Before having conversations with friends to begin writing this article, I had a moment where I realized I could not write this alone. I would be writing from my viewpoint of what other people needed me to be.

What was my viewpoint?

What were my views?

I needed to know those things first so that I knew what to ask.

And then I had to take another moment to ask myself why I have that view. Why did I believe a certain way?


This was the loudest and most requested from everyone I talked to.

But what does that mean?

I found out it means to open my ears and shut my mouth. It means that my Type A personality has to take a back seat and not share what I think are common experiences.

It means that I listen to a black friend tell their story about feeling singled out without sharing a time when I felt singled out or alone. It means putting myself in their story to hear what feeling singled out means to them… and what it looks like to them. It means listening to a gay friend sharing their struggle. It means waiting until they are spent and offering compassion. It means that I validate their struggle and can say, “I see you struggling, and I am here.” It means giving positive body feedback, no judgment, and being present in the moment.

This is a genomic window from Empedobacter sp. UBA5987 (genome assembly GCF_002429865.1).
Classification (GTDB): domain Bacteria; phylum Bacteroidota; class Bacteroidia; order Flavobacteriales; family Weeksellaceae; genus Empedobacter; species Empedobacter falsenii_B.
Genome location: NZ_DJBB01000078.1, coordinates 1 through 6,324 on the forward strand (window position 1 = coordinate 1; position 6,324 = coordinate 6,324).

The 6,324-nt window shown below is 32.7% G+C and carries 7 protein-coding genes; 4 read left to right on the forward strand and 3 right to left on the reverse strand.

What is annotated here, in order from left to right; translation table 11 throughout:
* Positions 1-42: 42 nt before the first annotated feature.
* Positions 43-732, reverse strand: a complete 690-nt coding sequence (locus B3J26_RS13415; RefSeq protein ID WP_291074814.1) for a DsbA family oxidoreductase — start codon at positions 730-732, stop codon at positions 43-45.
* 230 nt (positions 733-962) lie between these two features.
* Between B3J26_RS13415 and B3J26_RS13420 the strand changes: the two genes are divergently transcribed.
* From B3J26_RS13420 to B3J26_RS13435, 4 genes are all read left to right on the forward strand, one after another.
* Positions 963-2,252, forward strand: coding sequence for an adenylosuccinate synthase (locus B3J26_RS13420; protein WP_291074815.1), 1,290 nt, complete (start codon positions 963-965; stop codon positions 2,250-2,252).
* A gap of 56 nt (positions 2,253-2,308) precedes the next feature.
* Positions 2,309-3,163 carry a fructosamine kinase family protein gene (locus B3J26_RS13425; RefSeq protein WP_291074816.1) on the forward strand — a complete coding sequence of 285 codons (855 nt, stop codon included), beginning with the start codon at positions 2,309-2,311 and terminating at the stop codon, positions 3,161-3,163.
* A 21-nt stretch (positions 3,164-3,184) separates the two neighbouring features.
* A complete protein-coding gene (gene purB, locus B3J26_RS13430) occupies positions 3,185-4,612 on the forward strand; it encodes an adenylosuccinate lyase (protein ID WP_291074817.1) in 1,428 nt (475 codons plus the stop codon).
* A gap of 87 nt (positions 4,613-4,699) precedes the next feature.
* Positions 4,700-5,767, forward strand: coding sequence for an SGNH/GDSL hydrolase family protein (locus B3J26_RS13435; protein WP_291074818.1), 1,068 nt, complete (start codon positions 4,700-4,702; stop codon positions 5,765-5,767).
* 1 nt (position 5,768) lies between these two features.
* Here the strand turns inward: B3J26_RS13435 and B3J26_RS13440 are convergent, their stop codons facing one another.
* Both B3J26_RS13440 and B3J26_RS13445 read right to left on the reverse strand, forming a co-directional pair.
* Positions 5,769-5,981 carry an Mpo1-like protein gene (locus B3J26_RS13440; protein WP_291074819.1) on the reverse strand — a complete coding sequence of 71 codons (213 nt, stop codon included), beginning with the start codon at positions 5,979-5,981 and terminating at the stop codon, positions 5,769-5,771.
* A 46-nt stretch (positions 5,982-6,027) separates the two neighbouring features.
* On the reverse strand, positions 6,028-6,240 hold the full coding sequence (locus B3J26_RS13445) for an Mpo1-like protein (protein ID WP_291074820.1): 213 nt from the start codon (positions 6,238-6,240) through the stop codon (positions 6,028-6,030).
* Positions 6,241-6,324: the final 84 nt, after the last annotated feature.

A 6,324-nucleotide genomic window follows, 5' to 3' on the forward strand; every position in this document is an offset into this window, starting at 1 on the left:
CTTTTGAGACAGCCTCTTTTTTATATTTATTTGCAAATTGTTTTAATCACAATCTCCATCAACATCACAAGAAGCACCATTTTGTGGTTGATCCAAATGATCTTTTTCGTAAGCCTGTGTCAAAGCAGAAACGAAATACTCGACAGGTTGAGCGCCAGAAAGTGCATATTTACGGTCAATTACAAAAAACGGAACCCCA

Stand Beside and Speak Up

When I first heard the cry to be an ally, I perceived it as overt actions like marches, confrontations, and big movements. Those things felt bigger than me and bigger than I was prepared for. The urge to get it *just right* was almost paralyzing me from any action at all. But across all the conversations I had with varying races, genders, and causes, they broke it down much simpler.

Stand beside them in what might be an easy situation; a party where there is an obvious majority/minority. See that another person might not be in an easy situation. Stand next to them in a hard conversation; sometimes, your presence is enough to stop problematic behavior. And when it’s not, a simple “I don’t agree” can be enough. Standing up at the voting booth. Speaking up in daily conversations when a “them” is not even present.

There are big and little ways to do it. 

Ask Questions